Today is Thursday, October 12th and after four days in a German hospital in Hamburg, where I know only one person, I am glad to be back on my feet and slowly recovering. Due to my operation and hospital stay, my blog posts have been delayed. Fortunately, I got to do some sightseeing in Hamburg before all that happened.
Hamburg’s Miniatur Wunderland was personally recommended to me and is also considered to be one of Hamburg’s top three attractions on the internet. This post will focus on one specific exhibition at the museum.
I will begin with a little background information about Miniatur Wunderland just to make it clearer what I am actually describing then I will jump into describing the exhibition and its relevance for German Civilization:
- Miniatur Wunderland (English: miniature wonderland) is a model railway attraction in the historic Speicherstadt of Hamburg.
- Some of the exhibits in the museum include: America, Scandinavia, Hamburg, Switzerland and Austria.
- The creators wanted to build the largest model railway attraction in the world. But to reduce it to the words “model railway” would not do it justice. It is truly a unique experience and one needs some time to really take a look at everything.
- Apart from the liveliness of the exhibitions (moving components, lights, and sounds), it is also impressive from different sizes of perspectives. Artistry, creativity and thoughtfulness are seen in the smallest details.
- The “people” in the exhibit are smaller than toy soldiers, but they all have outfits and personality. From a medium perspective, a particular scene appears to be alive as if you are seeing it life-size. And from the largest perspective–seeing the entire depiction of Hamburg or Scandinavia for example–is like looking at a beautiful 4-D painting.
It is hard to describe Miniatur Wunderland with concrete words, but I hope that you have an idea of what it is now. If you would like a little more information, the following link is a video that describes Miniatur Wunderland in 4 minutes (there is also an English version on the website): Miniatur Wunderland. So now that we have covered the basics let’s move on to the exhibit about German civilization.
The exhibit “Über 6.000 Jahre deutsche Geschichte – dargestellt in acht Dioramen” (More than 6,000 years German history depicted in eight dioramas) is actually not one of the main exhibitions. Each diorama is encased in its own small glass box and it is located at the exit near the featured exhibit “Die geteilte Stadt” (A City Divided). Without images or good imagination, it can be difficult to picture how people lived thousands of years ago or even how the earth looked before industrialization. That is what makes this creation quite practical. It is a new way to have a look into the past without searching Google images or watching a film.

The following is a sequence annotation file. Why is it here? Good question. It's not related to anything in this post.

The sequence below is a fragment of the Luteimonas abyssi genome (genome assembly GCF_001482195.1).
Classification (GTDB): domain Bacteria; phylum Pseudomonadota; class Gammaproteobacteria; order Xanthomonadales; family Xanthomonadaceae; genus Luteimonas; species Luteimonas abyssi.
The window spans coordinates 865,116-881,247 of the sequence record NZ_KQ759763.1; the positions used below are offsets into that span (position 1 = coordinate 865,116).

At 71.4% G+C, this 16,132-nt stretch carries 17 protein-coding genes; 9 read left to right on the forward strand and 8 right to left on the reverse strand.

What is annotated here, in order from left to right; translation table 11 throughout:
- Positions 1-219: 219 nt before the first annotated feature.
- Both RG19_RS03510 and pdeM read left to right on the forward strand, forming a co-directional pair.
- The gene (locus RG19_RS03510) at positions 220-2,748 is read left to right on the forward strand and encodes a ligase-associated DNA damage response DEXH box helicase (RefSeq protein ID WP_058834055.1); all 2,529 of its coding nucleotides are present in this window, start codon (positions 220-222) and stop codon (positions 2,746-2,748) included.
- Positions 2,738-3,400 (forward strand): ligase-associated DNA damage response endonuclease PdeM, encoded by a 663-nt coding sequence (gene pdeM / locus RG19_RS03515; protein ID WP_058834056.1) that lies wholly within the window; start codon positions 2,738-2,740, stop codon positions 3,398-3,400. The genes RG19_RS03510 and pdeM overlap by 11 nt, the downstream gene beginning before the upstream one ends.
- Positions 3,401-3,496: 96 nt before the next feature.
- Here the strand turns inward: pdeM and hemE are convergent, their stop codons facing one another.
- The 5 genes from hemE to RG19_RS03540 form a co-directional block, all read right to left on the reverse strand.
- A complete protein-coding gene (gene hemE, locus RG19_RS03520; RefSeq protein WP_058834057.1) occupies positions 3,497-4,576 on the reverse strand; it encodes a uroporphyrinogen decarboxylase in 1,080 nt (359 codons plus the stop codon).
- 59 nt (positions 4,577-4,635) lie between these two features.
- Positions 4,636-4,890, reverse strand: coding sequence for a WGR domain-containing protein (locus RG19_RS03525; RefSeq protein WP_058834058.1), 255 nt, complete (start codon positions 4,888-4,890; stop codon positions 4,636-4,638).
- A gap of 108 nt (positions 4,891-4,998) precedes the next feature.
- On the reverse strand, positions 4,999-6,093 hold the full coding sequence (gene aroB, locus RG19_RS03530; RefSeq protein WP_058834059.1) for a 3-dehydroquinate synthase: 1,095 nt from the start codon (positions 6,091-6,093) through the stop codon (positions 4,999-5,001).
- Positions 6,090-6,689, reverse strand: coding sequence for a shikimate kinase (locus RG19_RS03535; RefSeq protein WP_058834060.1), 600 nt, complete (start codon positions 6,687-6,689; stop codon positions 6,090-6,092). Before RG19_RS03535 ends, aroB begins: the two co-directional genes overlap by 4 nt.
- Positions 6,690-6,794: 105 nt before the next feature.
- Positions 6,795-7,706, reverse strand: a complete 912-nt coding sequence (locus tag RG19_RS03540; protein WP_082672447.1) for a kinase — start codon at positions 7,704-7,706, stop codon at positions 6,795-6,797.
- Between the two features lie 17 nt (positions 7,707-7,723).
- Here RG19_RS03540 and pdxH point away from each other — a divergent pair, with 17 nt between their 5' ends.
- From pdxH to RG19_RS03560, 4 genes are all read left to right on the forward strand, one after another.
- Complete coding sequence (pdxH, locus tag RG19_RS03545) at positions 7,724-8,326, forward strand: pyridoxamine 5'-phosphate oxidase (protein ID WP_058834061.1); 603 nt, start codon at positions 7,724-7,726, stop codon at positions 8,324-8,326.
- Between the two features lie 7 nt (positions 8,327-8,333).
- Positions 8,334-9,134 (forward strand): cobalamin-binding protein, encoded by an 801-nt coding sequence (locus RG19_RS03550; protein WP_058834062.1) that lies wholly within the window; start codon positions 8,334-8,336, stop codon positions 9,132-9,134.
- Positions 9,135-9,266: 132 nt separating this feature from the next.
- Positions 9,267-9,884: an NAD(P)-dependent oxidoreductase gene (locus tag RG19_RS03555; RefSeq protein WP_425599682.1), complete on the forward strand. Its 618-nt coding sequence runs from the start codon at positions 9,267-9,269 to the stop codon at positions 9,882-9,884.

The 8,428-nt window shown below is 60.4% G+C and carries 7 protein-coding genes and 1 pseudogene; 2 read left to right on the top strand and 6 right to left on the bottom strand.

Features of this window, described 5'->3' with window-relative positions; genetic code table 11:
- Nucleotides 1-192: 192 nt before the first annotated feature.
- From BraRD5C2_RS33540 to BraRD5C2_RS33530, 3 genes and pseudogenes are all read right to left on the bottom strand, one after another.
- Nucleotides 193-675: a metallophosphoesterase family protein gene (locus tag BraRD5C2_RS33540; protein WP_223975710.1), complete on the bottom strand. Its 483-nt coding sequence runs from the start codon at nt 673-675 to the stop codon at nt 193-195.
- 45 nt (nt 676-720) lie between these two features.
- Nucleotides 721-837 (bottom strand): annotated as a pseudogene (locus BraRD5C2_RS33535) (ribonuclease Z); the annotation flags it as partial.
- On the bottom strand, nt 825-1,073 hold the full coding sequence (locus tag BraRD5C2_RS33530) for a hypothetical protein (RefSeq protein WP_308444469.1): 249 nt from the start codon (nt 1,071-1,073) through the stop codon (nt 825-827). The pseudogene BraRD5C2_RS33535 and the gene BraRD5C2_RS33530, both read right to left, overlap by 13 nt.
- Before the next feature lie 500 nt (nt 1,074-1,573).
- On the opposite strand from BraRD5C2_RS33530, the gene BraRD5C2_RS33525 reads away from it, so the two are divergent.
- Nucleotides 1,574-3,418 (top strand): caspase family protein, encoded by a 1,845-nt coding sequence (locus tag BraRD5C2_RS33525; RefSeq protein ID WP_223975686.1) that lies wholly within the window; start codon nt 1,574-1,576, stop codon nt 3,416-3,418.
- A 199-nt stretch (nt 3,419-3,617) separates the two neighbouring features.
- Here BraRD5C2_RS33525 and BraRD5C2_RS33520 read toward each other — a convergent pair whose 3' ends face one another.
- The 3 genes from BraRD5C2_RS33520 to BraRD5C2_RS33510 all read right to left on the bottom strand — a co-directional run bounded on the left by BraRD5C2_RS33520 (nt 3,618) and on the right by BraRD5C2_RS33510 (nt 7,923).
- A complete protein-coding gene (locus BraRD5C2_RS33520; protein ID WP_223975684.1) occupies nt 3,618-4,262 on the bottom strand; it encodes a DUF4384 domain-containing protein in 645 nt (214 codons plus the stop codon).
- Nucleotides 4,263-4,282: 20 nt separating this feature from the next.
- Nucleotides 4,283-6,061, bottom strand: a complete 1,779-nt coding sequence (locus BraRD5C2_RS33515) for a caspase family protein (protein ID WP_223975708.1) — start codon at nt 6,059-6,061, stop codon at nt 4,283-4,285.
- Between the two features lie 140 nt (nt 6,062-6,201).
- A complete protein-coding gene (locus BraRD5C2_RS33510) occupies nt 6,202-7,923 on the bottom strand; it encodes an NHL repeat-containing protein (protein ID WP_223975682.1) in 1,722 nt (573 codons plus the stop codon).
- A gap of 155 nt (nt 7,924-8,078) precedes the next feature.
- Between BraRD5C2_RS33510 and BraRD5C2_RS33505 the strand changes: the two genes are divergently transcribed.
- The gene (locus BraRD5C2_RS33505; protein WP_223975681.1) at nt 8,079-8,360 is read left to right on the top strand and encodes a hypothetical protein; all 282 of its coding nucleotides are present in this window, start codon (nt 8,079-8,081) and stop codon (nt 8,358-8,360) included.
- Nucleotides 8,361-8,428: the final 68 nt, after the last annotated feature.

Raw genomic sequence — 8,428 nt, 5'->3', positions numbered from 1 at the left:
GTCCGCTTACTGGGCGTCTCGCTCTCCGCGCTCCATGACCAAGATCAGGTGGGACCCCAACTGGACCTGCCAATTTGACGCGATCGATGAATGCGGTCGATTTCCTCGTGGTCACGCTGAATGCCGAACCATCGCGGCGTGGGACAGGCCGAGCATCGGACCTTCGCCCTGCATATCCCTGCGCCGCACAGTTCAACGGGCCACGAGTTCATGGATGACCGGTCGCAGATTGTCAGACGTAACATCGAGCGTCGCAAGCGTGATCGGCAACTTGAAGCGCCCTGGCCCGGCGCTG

At the exhibition you are able to put on headphones and listen to descriptions of each scene. If you don’t understand German, English text is shown on monitors above the glass cases. I recommend checking out the German version on the website and watching the video series: The history of our civilization.
What does the exhibit have to say about German history? (The photos of the display are my personal photos but the information about each time period is directly from Wunderland’s website.)
- 5500-2200 AC – Die Jungsteinzeit (Neolithicum)
- 770-1300 – Das Mittelalter (Early Middle Ages)
- 1300-1600 – Das späte Mittelalter (Late Middle Ages)
- 1600-1789 – Das Barockzeitalter bis zur Französischen Revolution (Baroque Age until French Revolution)
- 1789- 1848- Zeit der Revolutionen (The Age of Revolutions)
- 1848-1910 – Der Beginn des deutschen Kaiserreiches (Begin of the German Empire)/ Das “Lange” 19. Jahrhundert
- 1910-1933 – Von Kaiser Wilhelm bis zur Weimarer Republik (Kaiser Wilhelm until Weimar Republic)
- 1933-1942 – Die Machtergreifung der Nationalsozialisten (The Nazi regime’s seizure of political power)
The exhibition provides an overview of German history in a short amount of time. One thing that I noticed is the more recent the time period, the shorter it is. Technology and other advances had big influences on civilization. So many big changes happened in the past two hundert years. In much older times advancement happened much slower. My questions for you guys are: Did you learn anything new? What do you think about Miniatur Wunderland? What parallels do you see between the depictions and course materials?
Thanks for reading. I am looking forward to your responses.